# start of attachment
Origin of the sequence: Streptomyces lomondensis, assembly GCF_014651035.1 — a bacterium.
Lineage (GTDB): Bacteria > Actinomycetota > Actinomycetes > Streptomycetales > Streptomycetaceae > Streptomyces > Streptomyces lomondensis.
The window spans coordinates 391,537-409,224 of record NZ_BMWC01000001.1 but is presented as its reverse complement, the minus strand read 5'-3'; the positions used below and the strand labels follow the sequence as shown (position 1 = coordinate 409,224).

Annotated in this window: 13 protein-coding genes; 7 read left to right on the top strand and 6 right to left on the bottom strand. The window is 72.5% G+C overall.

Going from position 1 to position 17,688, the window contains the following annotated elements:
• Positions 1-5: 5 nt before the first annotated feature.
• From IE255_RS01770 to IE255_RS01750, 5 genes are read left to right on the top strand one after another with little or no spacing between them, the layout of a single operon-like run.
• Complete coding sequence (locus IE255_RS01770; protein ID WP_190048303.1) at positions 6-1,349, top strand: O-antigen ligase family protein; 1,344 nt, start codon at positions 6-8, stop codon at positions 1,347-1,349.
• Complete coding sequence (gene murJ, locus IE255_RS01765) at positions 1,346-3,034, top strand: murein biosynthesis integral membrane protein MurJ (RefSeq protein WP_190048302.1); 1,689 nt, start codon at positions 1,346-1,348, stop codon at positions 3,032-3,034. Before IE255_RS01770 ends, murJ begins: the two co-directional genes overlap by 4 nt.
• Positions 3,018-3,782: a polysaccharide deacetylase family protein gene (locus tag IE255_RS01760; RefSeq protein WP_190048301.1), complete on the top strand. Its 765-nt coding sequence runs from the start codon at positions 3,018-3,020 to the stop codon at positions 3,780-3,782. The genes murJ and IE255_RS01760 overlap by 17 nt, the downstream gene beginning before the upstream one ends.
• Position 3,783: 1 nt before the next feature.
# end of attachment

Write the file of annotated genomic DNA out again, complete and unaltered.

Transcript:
Origin of the sequence: Streptomyces lomondensis, assembly GCF_014651035.1 — a bacterium.
Lineage (GTDB): Bacteria > Actinomycetota > Actinomycetes > Streptomycetales > Streptomycetaceae > Streptomyces > Streptomyces lomondensis.
The window spans coordinates 391,537-409,224 of record NZ_BMWC01000001.1 but is presented as its reverse complement, the minus strand read 5'-3'; the positions used below and the strand labels follow the sequence as shown (position 1 = coordinate 409,224).

Annotated in this window: 13 protein-coding genes; 7 read left to right on the top strand and 6 right to left on the bottom strand. The window is 72.5% G+C overall.

Going from position 1 to position 17,688, the window contains the following annotated elements:
• Positions 1-5: 5 nt before the first annotated feature.
• From IE255_RS01770 to IE255_RS01750, 5 genes are read left to right on the top strand one after another with little or no spacing between them, the layout of a single operon-like run.
• Complete coding sequence (locus IE255_RS01770; protein ID WP_190048303.1) at positions 6-1,349, top strand: O-antigen ligase family protein; 1,344 nt, start codon at positions 6-8, stop codon at positions 1,347-1,349.
• Complete coding sequence (gene murJ, locus IE255_RS01765) at positions 1,346-3,034, top strand: murein biosynthesis integral membrane protein MurJ (RefSeq protein WP_190048302.1); 1,689 nt, start codon at positions 1,346-1,348, stop codon at positions 3,032-3,034. Before IE255_RS01770 ends, murJ begins: the two co-directional genes overlap by 4 nt.
• Positions 3,018-3,782: a polysaccharide deacetylase family protein gene (locus tag IE255_RS01760; RefSeq protein WP_190048301.1), complete on the top strand. Its 765-nt coding sequence runs from the start codon at positions 3,018-3,020 to the stop codon at positions 3,780-3,782. The genes murJ and IE255_RS01760 overlap by 17 nt, the downstream gene beginning before the upstream one ends.
• Position 3,783: 1 nt before the next feature.